رونمایی از رابطه بین زمان بندی معامله، هزینه و رفتار ترک تحصیل مشتریان
|کد مقاله||سال انتشار||مقاله انگلیسی||ترجمه فارسی||تعداد کلمات|
|36733||2015||6 صفحه PDF||سفارش دهید||محاسبه نشده|
Publisher : Elsevier - Science Direct (الزویر - ساینس دایرکت)
Journal : International Journal of Research in Marketing, Volume 32, Issue 1, March 2015, Pages 78–93
The customer lifetime value combines into one construct the transaction timing, spending and dropout processes that characterize the purchase behavior of customers. Recently, the potential relationship between these processes, either at the individual customer level (i.e. intra-customer correlation) or between customers (i.e. inter-customer correlation), has received more attention. In this paper, we propose to jointly unveil the direction and intensity of these correlations using copulas. We investigate the presence of these correlations in four distinct product categories, namely online music albums sales, securities transactions, and utilitarian and hedonic fast-moving consumer good retail sales. For all product categories, we find a substantial amount of inter- and intra-customer correlation. At the inter-customer level, on average frequent buyers tend to spend more per transaction than the other customers. In addition, on average, large buyers have a longer lifetime. At the intra-customer level, we find that the existence and intensity of compensating purchase behaviors vary across product categories and across customers. From a managerial viewpoint, our approach improves the forecasts of the firm’s future cash flows, especially for the product categories and customers where the correlations are the strongest. Moreover, the correlation parameters also provide additional insights to traditional customer valuation analysis on the magnitude, durability and volatility of the cash flows that each customer generates. We conclude by discussing how these insights can be used to improve customer portfolio decisions.
Over the last decade, customer lifetime value (hereafter, CLV) has become a powerful customer valuation metric (Blattberg et al., 2009, Gupta et al., 2004, Gupta et al., 2006, Kumar and Reinartz, 2006, Kumar et al., 2008, Rust et al., 2004 and Venkatesan and Kumar, 2004). Its success among academics and practitioners can be explained by the increasing pressure to make marketing accountable and the need to identify profitable customers and allocate resources accordingly (Gupta et al., 2006, Kumar and Reinartz, 2006 and Venkatesan et al., 2007). In this context, accurate CLV forecasting has become of upmost importance to managers. The CLV metric integrates three key decision processes a customer goes through: (i) the transaction timing process, or when to buy, (ii) the spending process, or how much to spend, 1 and (iii) the dropout process, or when to become permanently inactive ( Fader, Hardie, & Lee, 2005a). Together, these decisions determine the cash flows that firms can expect from each customer over her lifetime. These three purchase decisions have traditionally been assumed independent of each other ( Fader et al., 2005a and Schmittlein and Peterson, 1994). In particular, the model proposed by Fader et al. (2005a) assumes three underlying distributions that are independent: an exponential distribution for the customer’s interpurchase times, a gamma distribution for the spend per transaction and an exponential distribution for the customer’s unobserved lifetime. They assume customer heterogeneity in the various processes using independent mixing distributions. In practice however, various forms of correlation are likely to violate the independence assumption and consequently lead to inaccurate CLV forecasting. One type of correlation occurs at the intra-customer level when the timing at which a customer makes a purchase interrelates with the value of this transaction. For instance, Jen, Chou, and Allenby (2009) find evidence that some customers adjust their purchase quantities upwards when interpurchase times are longer. Another type of correlation occurs at the inter-customer level when the expected number of transactions, transaction value and/or customer lifetime correlate across customers. For instance, customers with a high purchase frequency have been found to generate greater income streams and have longer expected lives than those who purchase infrequently by Blattberg, Getz, and Thomas (2001) and Jacoby and Kyner (1973). 2 In total, three inter-customer correlations – (i) between timing and spending, (ii) between timing and dropout and (iii) between spending and dropout – can arise between customers, as well as one intra-customer correlation for each individual customer. 3 Lately, several methods have been proposed to unveil either the intra-customer correlation between the timing and spending processes (Boatwright et al., 2003, Glady et al., 2009, Jen et al., 2009 and Romero et al., 2013), or the inter-customer correlation between the timing, spending and/or dropout decisions (Abe, 2009a, Abe, 2009b and Borle et al., 2008; we refer to the next section for a complete review). In all instances, research has shown that ignoring any of these correlations substantially biases the model predictions since it fails to account for the covariance between the processes when forecasting the CLV (Park & Fader, 2004). However, to date no single study has been able to capture all correlation types at once. In this paper, we propose a model for estimating CLV that jointly accounts both the intra- and inter-customer correlations between the timing, spending and dropout decisions of customers. Methodologically, we extend the model proposed by Fader et al. (2005a) by replacing the independent distributions for each customer’s interpurchase time and spend per transaction by a joint distribution (intra-customer level) and also specify a joint distribution for the transaction rates, spending rates and dropout rates across customers (inter-customer level). To link these distributions, we use copulas ( Danaher and Hardie, 2005 and Danaher and Smith, 2011). They are able to “couple” different families of distribution and to unmask the true strength of dependence between any two processes, which a classical correlation coefficient (e.g. Pearson) would not be able to identify. We show that accounting for both the intra- and inter-customer correlations improves predictions of customer purchase decisions, above and beyond incorporating none or some of them (intra or inter). Beyond the gains in predictive accuracy, we also discuss how the intra- and inter-customer correlations can guide customer portfolio decisions. Managerially, they contain useful information as to the magnitude, durability and volatility of the cash flows generated by every customer. Finally, we also contribute to the customer valuation literature by developing a typology of the different correlations between the transaction timing, spending and dropout processes. We explain how they translate in terms of purchase behavior and why they are likely to occur. We focus on a number of rationales which underlie customer purchase decisions and create tradeoffs between the various decisions customers make (Chintagunta, 1993 and Gupta, 1988). Finally, we ensure the generalizability of our findings by applying our model to four customer transaction databases, representing different product categories and/or industries. The first one pertains to music albums sales at an online retailer (CDNOW).4 The second includes securities transactions at a major financial institution. The last two data sets concern the retail industry; one contains transactions of a utilitarian fast-moving consumer good (FMCG), the other of a hedonic FMCG. The remainder of the paper is organized as follows. In Section 2, we define the intra- and inter-customer correlations between the timing, spending and dropout processes, review the existing literature, and discuss the behavioral rationales underlying each correlation. In 3 and 4, we explain the copula methodology and show how to incorporate it into the CLV framework by Fader et al. (2005a). We describe our data in Section 5 and apply our methodology in Section 6. 7 and 8 conclude with a number of managerial implications for customer portfolio management and a discussion of promising future research directions.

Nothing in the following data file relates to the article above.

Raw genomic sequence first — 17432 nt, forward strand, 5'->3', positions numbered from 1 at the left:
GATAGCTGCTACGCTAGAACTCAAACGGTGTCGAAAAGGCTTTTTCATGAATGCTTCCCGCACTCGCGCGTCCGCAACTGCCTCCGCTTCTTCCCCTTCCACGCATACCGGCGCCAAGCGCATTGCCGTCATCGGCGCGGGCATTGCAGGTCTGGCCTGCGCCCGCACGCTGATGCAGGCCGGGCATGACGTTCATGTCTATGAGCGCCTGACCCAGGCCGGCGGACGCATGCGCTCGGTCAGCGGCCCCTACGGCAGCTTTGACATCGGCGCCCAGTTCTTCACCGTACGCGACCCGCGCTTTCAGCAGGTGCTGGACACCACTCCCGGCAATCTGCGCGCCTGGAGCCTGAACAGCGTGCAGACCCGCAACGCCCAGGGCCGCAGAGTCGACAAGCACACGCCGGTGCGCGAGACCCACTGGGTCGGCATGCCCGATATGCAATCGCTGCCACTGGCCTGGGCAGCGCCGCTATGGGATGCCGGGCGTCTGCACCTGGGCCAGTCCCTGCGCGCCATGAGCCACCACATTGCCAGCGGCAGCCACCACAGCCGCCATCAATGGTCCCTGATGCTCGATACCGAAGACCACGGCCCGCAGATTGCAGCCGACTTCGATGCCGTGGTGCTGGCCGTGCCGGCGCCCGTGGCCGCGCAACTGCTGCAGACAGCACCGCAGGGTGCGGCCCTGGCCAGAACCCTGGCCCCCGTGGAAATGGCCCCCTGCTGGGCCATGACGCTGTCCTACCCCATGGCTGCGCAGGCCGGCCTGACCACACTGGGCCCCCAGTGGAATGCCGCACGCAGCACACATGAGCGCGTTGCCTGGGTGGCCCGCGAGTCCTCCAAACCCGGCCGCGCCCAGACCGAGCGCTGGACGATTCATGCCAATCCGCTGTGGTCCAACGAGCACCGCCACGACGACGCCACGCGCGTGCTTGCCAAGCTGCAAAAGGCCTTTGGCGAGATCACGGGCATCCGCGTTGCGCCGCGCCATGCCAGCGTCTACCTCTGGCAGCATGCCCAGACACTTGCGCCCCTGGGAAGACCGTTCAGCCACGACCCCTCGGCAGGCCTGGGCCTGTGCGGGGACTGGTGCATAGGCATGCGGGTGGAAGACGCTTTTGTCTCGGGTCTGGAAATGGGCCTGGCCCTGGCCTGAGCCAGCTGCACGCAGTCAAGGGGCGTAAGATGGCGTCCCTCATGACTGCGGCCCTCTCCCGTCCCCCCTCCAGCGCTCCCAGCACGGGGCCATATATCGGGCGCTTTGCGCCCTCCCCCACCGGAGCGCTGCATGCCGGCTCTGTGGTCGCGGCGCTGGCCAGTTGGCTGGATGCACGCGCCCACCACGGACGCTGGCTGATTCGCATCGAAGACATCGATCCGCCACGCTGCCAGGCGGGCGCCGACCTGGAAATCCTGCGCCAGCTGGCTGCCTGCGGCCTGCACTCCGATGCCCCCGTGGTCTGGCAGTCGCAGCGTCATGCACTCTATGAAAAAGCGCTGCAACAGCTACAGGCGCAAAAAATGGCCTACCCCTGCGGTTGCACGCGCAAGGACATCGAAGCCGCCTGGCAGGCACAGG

نتیجه گیری انگلیسی
While the CLV framework developed by Fader et al. (2005a) has been adopted as a powerful customer valuation method, the potential correlation between the timing, the spending and the dropout processes, both at the intra- and inter-customer levels, called for the development of a conceptual and methodological framework to better understand the trade-offs and interplay between the various purchase decisions that customers make. Using copulas to account for correlation, we offer a method to improve the model predictions and generate new insights into the purchase behavior of customers. Despite our efforts, we should mention some limitations. First, while we explore the correlation across a variety of product categories, the set of variables available in each application is limited. We do not have access to marketing-mix variables, neither to competition variables, which would be interesting to consider in a future analysis. For the financial securities data, we do not have stock market fluctuation data, which may admittedly have a sizeable influence on customers’ purchase and selling behavior. For instance, when the stock market is on the upward trend, customers might make more frequent and larger transactions. This omitted variable may drive both the timing and spending processes and may therefore inflate the intra-customer correlation. Addressing this problem is not trivial given that stock market fluctuations are difficult to predict. Second, our method captures the contemporary correlation between the various purchase decisions but overlooks the possibility of lead-lag relationships between the variables. Future research could benefit from adapting our framework to a context where longer lags would be added. Third, the range of copulas could be extended. For instance, pair-copula construction method could have been used (Kumar et al., 2014). Finally, our managerial recommendations based on the magnitude, durability and volatility of the cash flows generated by each customer constitutes a first step towards a different approach to customer portfolio decisions. Nevertheless, it requires an in-depth analysis in which one would optimize customer portfolios incorporating the information available on the correlations. We hope that this research opens up new avenues for a better understanding of the correlations between the timing, spending and dropout decisions of customers.